Death of woman, 87, sparks care home probe

Health chiefs have ordered a South Tyneside care home to improve after failings were exposed following the death of a great-grandmother.

Friday, 9th November 2018, 5:00 am
Updated Monday, 12th November 2018, 9:13 am
Sandra Hodgson with a photograph of her late mother Freda Cable. Picture by FRANK REID

Bosses at Bedewell Grange, in Campbell Park Road, Hebburn, have been told to improve record keeping, personal care and medicine management.

It is the second stinging criticism of the centre to emerge this week.

Freda Cable. Picture by FRANK REID

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It has now emerged that an inspection of the centre in July by health experts in the borough led to other failings being spotted.

That probe followed a complaint by the family of Freda Cable, 87, who was admitted to the home in January but died in South Tyneside District Hospital in February.

Her daughter Sandra Hodgson, 50, of Hadrian Road, Jarrow, claimed staff were unresponsive in seeking medical intervention when her mother fell ill, that they did not act on information she had supplied about her care, and failed to administer paracetamol when requested.

Bedewell Grange, Care Home. Picture by FRANK REID

South Tyneside health commissioning boss Dave Jopling has accepted parts of the home’s care practices were not up to standard – and has apologised to Ms Hodgson.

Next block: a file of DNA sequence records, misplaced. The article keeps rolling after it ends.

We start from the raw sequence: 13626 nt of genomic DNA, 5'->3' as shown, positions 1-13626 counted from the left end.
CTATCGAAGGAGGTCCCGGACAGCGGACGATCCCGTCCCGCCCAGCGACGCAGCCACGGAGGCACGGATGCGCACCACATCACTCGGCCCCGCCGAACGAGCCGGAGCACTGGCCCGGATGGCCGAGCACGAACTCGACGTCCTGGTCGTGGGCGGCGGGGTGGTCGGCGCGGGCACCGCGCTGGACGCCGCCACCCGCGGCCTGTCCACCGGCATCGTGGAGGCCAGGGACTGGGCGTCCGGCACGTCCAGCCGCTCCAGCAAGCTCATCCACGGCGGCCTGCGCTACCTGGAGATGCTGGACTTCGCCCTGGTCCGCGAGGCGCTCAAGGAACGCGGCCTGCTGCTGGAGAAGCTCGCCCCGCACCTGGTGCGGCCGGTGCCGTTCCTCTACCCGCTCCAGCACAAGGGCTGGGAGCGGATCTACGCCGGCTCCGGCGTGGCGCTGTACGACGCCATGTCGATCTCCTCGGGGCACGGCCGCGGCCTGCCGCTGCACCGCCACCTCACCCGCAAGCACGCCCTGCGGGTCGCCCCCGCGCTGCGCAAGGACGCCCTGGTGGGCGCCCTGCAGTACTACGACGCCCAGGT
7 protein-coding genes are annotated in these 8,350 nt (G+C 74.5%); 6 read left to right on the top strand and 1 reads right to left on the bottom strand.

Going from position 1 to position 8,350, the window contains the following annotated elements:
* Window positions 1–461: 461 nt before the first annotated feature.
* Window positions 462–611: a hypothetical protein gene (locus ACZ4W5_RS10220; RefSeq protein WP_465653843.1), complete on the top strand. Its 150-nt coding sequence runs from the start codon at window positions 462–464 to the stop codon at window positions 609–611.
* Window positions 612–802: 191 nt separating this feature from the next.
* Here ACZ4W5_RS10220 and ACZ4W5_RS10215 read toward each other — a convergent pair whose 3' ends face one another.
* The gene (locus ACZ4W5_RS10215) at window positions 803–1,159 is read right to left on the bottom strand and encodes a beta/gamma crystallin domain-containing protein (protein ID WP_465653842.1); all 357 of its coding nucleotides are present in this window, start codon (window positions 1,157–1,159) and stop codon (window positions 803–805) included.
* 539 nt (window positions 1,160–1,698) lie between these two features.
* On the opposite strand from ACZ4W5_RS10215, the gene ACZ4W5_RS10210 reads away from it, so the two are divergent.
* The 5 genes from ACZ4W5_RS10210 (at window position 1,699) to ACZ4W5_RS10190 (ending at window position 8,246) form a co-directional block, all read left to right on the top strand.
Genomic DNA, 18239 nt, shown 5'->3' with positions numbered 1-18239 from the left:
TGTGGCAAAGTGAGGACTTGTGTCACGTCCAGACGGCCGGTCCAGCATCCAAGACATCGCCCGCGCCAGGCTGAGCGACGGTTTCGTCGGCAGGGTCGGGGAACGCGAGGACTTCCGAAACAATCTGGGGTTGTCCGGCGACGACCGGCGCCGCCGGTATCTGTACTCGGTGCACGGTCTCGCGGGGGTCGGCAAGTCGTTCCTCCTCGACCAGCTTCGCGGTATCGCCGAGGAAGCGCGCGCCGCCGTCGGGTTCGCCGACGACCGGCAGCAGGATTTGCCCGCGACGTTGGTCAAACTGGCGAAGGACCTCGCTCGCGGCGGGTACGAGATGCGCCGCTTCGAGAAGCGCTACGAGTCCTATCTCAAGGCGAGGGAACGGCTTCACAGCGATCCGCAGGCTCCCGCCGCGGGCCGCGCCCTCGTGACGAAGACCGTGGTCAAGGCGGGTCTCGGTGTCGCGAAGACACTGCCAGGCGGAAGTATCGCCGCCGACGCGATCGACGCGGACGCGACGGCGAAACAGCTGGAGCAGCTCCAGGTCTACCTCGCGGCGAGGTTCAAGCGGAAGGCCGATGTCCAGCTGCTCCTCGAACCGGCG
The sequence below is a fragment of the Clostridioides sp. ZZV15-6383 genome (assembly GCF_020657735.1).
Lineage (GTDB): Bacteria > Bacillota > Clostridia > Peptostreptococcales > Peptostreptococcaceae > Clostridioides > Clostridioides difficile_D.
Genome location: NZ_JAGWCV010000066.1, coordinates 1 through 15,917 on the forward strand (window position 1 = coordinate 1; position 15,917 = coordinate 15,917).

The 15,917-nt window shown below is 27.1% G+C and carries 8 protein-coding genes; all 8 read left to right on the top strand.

The admission was made in a letter by Mr Jopling, Quality Lead at the South Tyneside Council and South Tyneside Clinical Commissioning Group’s Joint Commissioning Unit, to Mrs Hodgson following his investigation.

Ms Hodgson, a mum-of-five and grandmother, said: “My mum went downhill as soon as she went in there. They gave her no medication despite her telling them she was feeling poorly.

“It kills me every day knowing that I put my mum in that place.”

Ms Hodgson added: “I wish I had known about these criticisms about Bedewell Grange by the CQC before I put my mum in there.

“I will feel like her death was my fault for the rest of my life, and that is something that I will have to live with.”

Ms Hodgson had cared for her mum, who suffered dementia and had other health problems, since she was widowed 31 years ago.

Mrs Cable went into Bedewell Grange on January 15, to give her daughter a two-week break from her care duties.

Over the next month, she was admitted to South Tyneside District Hospital a number of times, lastly on February 19.

In his letter, Mr Jopling states: “Overall the investigation highlighted areas where the practice was not as good as it could have been, and I offer a sincere apology for this.

“The commissioning team have an action plan in place with Bedewell Grange which encompasses elements around record keeping, personal care and medicines management.”

South Tyneside Council, which investigated due to it being the bed commissioning authority, said it did not comment on individual cases.

Barchester Healthcare Homes Ltd said its team at Bedewell Grange offered their deepest condolences to Mrs Cable’s family.

A spokeswoman added: “We take complaints from our residents and their families very seriously and we are investigating the concerns that have been raised.

“We would like to reassure everyone, of our commitment to providing the highest quality of care to those residing at Bedewell Grange.”

The CQC criticised Bedewell Grange over patient safety, poor leadership and a failure of staff to interact with patients.